bransonglobe.com STATE July 29 - 30, 2020 • 11 Ashcroft announces grants to local governments for records management, preservation projects Courtesy of Missouri Secretary of State Office Jefferson City, Mo. — Secretary of State Jay Ashcroft announced 11 Local Records Grant Program awards totaling $100,411. Based on the recommendations of the Missouri Historical Records Advisory Board, they provide the recipient local governments with assistance for records management and preservation projects. The following grantees are now eligible to receive reimbursement up to the total listed award amount: • Francois County Recorder: $12,500 to image records • Cape Girardeau County Recorder: $24,995 to image records • Jasper County Record Center: $7,300 to image records • Clair County Collector: $2,777 to image records • Wright County Circuit Clerk: $6,090 for shelving • Reynolds County Circuit Clerk: $9,169 to image records • City of Crestwood: $8,960 to image records • West St. Francois County R-IV School District: $19,745 for shelving • City of St. Charles: $477 to image records • Buchanan County Circuit Clerk: $4,400 for a microfilm reader/printer/scanner • Perry County Circuit Clerk: $3,998 for a microfilm reader/printer/scanner The Missouri State Archives’ Local Records Grant Program offers Blunt discusses U.S. Senate GOP’s $1 trillion HEALS Act (MONet) U.S. Senate Republicans have unveiled a $1 trillion coronavirus aid package. The HEALS Act includes $200 per week in unemployment benefits, more than $100 billion for schools, more funding for the small business Paycheck Protection Program and a liability shield to protect businesses from coronavirus-related lawsuits. The plan would also give another $1,200 stimulus payment with similar eligibility requirements as the last one. Qualifying individuals earning a gross adjusted income up to $75,000 per year in 2019, and couples earning $150,000, would get the full $1,200 or $2,400. Individuals would also receive $500 for each dependent, just like under the CARES Act. During a press conference in Washington, U.S. Senator Roy Blunt, R-Missouri, says the plan would provide $16 billion to help states cover COVID-19 testing. “Our priority to help with testing through the states is to put a priority on elementary and secondary education, on higher education, on nursing homes and childcare facilities,” says Blunt. Blunt says the package would give $15 billion to the nation’s childcare providers. “As people get back to work, some people don’t want to send their kids. There will be some childcare expenses of distancing and other things that have to be done, but you can’t get back to work if you can’t get back to childcare for most families. And if you’re a working parent, particularly if you’re a working single parent, your biggest single problem is being sure that that childcare situation works,” says Blunt. Congressional Democratic leaders say the bill should include hazard pay for essential workers, provide additional funding for food stamps and address the eviction crisis, among other things. local governments, or local political subdivisions with taxing authority, funding for approved records management or preservation projects including imaging of permanent, long-term or historically significant records. Grant awards may fund up to 70% of total project costs. To learn more about the Local Records Grant Program, visit www. sos.mo.gov/archives/localrecs/ grants/.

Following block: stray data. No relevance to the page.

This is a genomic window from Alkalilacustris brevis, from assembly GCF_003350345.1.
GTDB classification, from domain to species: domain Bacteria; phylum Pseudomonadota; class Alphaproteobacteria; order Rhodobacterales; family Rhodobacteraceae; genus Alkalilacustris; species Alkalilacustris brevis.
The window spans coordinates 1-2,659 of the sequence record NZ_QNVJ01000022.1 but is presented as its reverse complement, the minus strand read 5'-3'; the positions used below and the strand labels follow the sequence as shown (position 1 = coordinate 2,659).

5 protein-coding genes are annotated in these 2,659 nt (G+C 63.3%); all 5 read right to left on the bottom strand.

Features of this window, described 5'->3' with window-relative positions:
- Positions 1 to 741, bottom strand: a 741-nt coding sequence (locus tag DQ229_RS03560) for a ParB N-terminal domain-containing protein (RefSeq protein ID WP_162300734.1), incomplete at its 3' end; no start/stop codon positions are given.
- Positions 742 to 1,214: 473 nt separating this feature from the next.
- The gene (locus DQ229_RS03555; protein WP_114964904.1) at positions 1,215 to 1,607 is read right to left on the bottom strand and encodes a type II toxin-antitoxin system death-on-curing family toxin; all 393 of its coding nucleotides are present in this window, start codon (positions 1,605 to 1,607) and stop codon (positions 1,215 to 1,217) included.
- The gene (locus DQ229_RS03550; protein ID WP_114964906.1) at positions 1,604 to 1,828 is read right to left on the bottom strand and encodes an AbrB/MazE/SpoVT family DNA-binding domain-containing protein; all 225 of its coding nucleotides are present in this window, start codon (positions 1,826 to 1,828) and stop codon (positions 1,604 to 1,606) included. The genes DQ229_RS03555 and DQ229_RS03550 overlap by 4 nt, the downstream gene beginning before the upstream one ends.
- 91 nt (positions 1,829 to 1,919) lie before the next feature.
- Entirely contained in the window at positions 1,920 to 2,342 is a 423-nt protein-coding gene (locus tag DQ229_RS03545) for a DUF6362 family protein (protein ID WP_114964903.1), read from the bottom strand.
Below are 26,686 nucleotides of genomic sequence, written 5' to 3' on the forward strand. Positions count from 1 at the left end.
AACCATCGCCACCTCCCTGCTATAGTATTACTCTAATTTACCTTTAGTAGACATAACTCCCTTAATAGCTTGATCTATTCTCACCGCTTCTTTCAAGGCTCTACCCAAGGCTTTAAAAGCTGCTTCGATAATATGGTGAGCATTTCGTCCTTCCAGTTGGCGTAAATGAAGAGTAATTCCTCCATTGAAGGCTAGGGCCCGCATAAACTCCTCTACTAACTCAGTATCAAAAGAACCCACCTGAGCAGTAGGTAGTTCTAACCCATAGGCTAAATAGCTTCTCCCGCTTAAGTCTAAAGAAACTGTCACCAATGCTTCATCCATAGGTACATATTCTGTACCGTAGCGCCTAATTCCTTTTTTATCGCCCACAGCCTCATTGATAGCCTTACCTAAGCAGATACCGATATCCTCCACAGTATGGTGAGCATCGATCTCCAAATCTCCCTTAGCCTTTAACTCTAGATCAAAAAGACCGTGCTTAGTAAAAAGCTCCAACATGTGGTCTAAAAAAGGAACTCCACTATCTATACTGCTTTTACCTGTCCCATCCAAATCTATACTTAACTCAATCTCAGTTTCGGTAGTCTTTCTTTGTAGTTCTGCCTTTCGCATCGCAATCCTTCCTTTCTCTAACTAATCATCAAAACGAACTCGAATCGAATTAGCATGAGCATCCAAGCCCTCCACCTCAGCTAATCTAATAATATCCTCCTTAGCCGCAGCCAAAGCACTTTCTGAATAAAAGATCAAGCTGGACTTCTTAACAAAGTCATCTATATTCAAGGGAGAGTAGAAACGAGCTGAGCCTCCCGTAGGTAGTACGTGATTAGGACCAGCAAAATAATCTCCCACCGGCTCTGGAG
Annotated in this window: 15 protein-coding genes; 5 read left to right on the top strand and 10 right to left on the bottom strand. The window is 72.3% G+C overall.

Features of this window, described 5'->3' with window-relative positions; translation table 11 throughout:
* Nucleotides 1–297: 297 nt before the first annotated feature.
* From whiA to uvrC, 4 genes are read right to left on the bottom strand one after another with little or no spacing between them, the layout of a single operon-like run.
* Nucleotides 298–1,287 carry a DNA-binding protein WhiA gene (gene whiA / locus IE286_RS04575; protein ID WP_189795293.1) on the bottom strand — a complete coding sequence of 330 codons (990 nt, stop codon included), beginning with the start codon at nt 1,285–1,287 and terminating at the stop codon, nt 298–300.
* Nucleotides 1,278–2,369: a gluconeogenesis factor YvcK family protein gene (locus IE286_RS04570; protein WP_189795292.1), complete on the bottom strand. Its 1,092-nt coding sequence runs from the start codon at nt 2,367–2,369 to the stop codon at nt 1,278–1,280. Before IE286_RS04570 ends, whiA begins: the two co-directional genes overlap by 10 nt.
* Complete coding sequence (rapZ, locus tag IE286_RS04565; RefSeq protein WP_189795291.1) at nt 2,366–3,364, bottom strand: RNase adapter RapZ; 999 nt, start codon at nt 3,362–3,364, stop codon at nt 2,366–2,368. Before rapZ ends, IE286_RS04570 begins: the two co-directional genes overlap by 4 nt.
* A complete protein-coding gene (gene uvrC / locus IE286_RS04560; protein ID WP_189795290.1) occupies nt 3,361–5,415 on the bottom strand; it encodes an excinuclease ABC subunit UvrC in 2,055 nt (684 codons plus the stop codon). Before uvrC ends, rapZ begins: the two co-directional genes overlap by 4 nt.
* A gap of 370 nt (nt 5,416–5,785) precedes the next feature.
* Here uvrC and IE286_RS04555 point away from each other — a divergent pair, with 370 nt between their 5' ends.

12 • July 29 - 30, 2020 STATE Courtesy of MODOT JEFFERSON CITY – Beginning August 3, a statewide awareness campaign will remind Missouri motorists to drive safely around big trucks and buses. In turn, commercial motor vehicle drivers will be reminded to obey traffic laws, use their seat belts, slow down and pay attention. Commercial motor vehicles make up 20% of Missouri’s interstate traffic, carry goods from coast to coast, and are essential workers to our nation’s economy. When crashes involving large trucks and buses happen the disproportionate size of the large truck versus a car means those crashes can often involve serious injuries, or SIZZLING SUMMER SPECIAL! 2 FOR THE PRICE OF 1 thru AUG 31 Not valid with any other offer. Exp. 8/31/20 worse. Research shows that, in the majority of these crashes, drivers of passenger cars unnecessarily endanger themselves by not paying attention and driving recklessly around large trucks and buses. That’s why it’s so important for all motorists to drive safely around these larger vehicles. There’s no room for taking chances around big trucks and buses – they require big room. “We can all do our part by driving safely around big trucks,” said Jon Nelson, MoDOT assistant to the state highway and traffic engineer. “Be patient, give them room to operate and please put your phone down.” bransonglobe.com Motorists are reminded: Respect the load, share the road • Don’t cut off large trucks or buses. Make sure you can see the truck’s cab lights in your rearview mirror before moving back into your original lane. • Stay out of the “No Zone.” Large trucks and buses have large blind spots on either side and up to 200 feet behind a vehicle. Pass only on the left side. • Large trucks and buses take longer to stop. • Watch your following distance. Keep a safety cushion around large trucks and buses. Can you see the truck’s side mirrors? If not, the driver cannot see you. A statewide awareness campaign will remind Missouri motorists to drive safely around big trucks and buses. (Special to Branson Globe) Showtimes: 3pm or 8pm 1600 West 76 Country Blvd. Branson, MO Call for Tickets: 877-SIX-SHOW theSIXshow.com